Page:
timscience: (Default)
[personal profile] timscience
Originally posted by [livejournal.com profile] la_marquise_de_ at If you only do one thing today...
Originally posted by [livejournal.com profile] seph_hazard at If you only do one thing today...
Originally posted by [livejournal.com profile] ozisim at If you only do one thing today...
...make sure that ALL Geeks can get married if they want to!

Dear UK Flisters,

I know I'm preaching to the choir with you guys when it comes to LGBT equality, but believing something is fair and actually getting off your bum and doing something about it doesn't always follow like it should. So here's a little (and slightly preachy) reminder!!

Three things I'd like you all to do before you go to bed tonight (if you haven't already)

1/ Go here and sign the C4EM's petition for marriage equality. This is the simplest and probably most visible way to show your support. It currently has 60,000 signatures -- the petition against (by C4M) has over 500,000!!!

2/ Go here and fill out the government's consultation. It might take a little bit longer, but you can bet that for every pro-person who doesn't find the time, there will be dozens of 'anti' people who will.

3/ Email your MP. There's a handy template there for you to use so you don't even have to think of what to say. Also, you can go here to see where your MP stands on the issue. A hugely important thing to do because the majority of MPs will be voting with their conscience rather than following the party line, so make sure you let yours know your feelings.

4/ Okay, so I lied. There's actually a fourth thing. And that is simply spread the word. The consultation ends in two day - it's our last chance to get as many people mobilised as possible. So tweet it, Facebook, blog it, beat your friends and family around the head with it until they give in!!! And if you want to repost to your own journal (and please feel free to edit), here's an ever-so helpful button

(no subject)

14/6/12 08:19 (UTC)
Posted by [identity profile] zengineer.livejournal.com
My relationship is not less valid because I am not married. I am not happy with the assertion that a civil partnership is different from a marriage. I fundamentally disagree with the idea that government should have the power to define a relationship and then legislate discrimination based on that definition.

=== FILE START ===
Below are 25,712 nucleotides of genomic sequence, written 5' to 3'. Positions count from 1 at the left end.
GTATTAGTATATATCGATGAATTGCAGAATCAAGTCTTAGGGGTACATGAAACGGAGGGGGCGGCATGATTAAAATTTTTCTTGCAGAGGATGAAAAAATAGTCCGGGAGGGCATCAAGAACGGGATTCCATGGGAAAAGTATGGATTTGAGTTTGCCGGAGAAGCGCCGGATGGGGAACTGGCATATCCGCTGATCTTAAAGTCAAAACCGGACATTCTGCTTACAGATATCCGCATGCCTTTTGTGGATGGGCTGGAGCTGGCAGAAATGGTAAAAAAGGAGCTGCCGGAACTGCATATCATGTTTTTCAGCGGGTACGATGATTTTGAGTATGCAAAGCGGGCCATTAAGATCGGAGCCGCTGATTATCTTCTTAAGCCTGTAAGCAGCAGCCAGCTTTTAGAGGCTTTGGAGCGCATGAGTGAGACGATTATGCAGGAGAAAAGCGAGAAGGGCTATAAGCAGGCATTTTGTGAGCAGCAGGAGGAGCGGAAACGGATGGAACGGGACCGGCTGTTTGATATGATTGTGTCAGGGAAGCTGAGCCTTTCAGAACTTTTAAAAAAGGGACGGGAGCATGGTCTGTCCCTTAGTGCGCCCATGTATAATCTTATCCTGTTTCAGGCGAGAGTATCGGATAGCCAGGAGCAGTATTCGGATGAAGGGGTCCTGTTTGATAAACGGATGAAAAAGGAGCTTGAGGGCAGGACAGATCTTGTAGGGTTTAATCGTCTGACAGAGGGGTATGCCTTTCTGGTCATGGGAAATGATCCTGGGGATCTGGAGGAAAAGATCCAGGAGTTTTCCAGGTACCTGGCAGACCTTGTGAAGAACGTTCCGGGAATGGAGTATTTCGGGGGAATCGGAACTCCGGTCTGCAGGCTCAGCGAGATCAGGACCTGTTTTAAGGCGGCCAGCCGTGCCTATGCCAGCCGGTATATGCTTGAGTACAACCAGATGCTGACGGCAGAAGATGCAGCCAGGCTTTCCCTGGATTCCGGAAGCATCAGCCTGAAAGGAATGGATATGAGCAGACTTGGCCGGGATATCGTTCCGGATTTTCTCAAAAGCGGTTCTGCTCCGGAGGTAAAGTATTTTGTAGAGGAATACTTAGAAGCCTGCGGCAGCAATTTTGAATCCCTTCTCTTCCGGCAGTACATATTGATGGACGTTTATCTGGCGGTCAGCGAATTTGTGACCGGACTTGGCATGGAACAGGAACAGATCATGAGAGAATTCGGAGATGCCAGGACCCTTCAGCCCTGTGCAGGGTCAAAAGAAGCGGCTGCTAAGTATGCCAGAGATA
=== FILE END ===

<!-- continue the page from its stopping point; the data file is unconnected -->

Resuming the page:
Sorry but I do feel strongly on this subject and rather differently to many on your flist (feel free to flame me).

(no subject)

14/6/12 17:29 (UTC)
Posted by [identity profile] oxfordslacker.livejournal.com
I think I know what you mean (and I too am not married.) However, I can see the value of being able to officially designate someone as your next of kin, and marriage is the one(?) way to do that. Though it's inadequate in many ways, I think it's still good for more people to have access to it.

Alternative argument: some people want to get married but can't, and I see no good reason to deny them that opportunity.

(no subject)

15/6/12 08:16 (UTC)
Posted by [identity profile] zengineer.livejournal.com
I was impressed by the way you chose to formalise your relationship without resorting (not quite the right word) to marriage.
A civil partnership is in all legal ways the same as a marriage and formally designates your partner as next of kin. When it was introduced I understood it was not called marriage as the compromise so that the Anglican church which as the established to church is required to marry anybody in the parish regardless of faith could avoid the issue as a matter of conscience. Of course one could argue disestablishing the Anglican church is a good thing (I would on balance) but to do it solely on a naming issue seems unduly political.

(no subject)

16/6/12 17:29 (UTC)
Posted by [identity profile] truecatachresis.livejournal.com
I would be happy with extending civil partnership to all, giving marriage to the religions with no legal backing (thus allowing those religious groups that DO want to grant same-sex marriages the ability to do so) and requiring it to have a concomitant civil partnership to have any legal status. However, given the probable confusion this would lead to, I would be happier to see marriage used in this way, depriving the religious groups of their unjustified high ground.

I would also be happy to see the ability to select one's next of kin, and other rights attendant on civil partnership and marriage, individually, easily and at will. I absolutely agree that one relationship is not less or more than another due to some service or ceremony or public statement, but nomenclature does matter to some people, ceremonies do matter to some, "official" status matters to others, so all of these should be available to all those that want it.